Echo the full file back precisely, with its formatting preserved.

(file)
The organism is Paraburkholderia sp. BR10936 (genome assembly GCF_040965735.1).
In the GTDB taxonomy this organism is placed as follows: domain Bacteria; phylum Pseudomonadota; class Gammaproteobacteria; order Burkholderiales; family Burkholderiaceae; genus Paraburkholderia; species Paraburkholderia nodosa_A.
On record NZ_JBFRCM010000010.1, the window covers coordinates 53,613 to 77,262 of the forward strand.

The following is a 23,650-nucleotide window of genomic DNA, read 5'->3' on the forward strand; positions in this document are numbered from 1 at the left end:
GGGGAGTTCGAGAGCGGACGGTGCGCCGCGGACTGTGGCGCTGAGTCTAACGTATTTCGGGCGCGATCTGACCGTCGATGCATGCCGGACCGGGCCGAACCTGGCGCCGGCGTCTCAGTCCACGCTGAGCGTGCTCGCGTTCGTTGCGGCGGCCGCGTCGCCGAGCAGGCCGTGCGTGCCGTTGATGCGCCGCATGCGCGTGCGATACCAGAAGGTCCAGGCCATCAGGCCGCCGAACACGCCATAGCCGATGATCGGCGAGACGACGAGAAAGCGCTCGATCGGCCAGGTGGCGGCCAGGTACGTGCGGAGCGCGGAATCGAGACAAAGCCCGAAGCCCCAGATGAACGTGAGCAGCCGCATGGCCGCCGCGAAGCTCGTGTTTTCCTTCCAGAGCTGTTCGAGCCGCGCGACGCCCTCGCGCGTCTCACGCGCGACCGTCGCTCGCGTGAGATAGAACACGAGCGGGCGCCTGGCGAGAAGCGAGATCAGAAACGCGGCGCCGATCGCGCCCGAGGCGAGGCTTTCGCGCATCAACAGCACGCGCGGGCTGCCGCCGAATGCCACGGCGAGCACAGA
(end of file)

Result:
The organism is Paraburkholderia sp. BR10936 (genome assembly GCF_040965735.1).
In the GTDB taxonomy this organism is placed as follows: domain Bacteria; phylum Pseudomonadota; class Gammaproteobacteria; order Burkholderiales; family Burkholderiaceae; genus Paraburkholderia; species Paraburkholderia nodosa_A.
On record NZ_JBFRCM010000010.1, the window covers coordinates 53,613 to 77,262 of the forward strand.

The following is a 23,650-nucleotide window of genomic DNA, read 5'->3' on the forward strand; positions in this document are numbered from 1 at the left end:
GGGGAGTTCGAGAGCGGACGGTGCGCCGCGGACTGTGGCGCTGAGTCTAACGTATTTCGGGCGCGATCTGACCGTCGATGCATGCCGGACCGGGCCGAACCTGGCGCCGGCGTCTCAGTCCACGCTGAGCGTGCTCGCGTTCGTTGCGGCGGCCGCGTCGCCGAGCAGGCCGTGCGTGCCGTTGATGCGCCGCATGCGCGTGCGATACCAGAAGGTCCAGGCCATCAGGCCGCCGAACACGCCATAGCCGATGATCGGCGAGACGACGAGAAAGCGCTCGATCGGCCAGGTGGCGGCCAGGTACGTGCGGAGCGCGGAATCGAGACAAAGCCCGAAGCCCCAGATGAACGTGAGCAGCCGCATGGCCGCCGCGAAGCTCGTGTTTTCCTTCCAGAGCTGTTCGAGCCGCGCGACGCCCTCGCGCGTCTCACGCGCGACCGTCGCTCGCGTGAGATAGAACACGAGCGGGCGCCTGGCGAGAAGCGAGATCAGAAACGCGGCGCCGATCGCGCCCGAGGCGAGGCTTTCGCGCATCAACAGCACGCGCGGGCTGCCGCCGAATGCCACGGCGAGCACAGA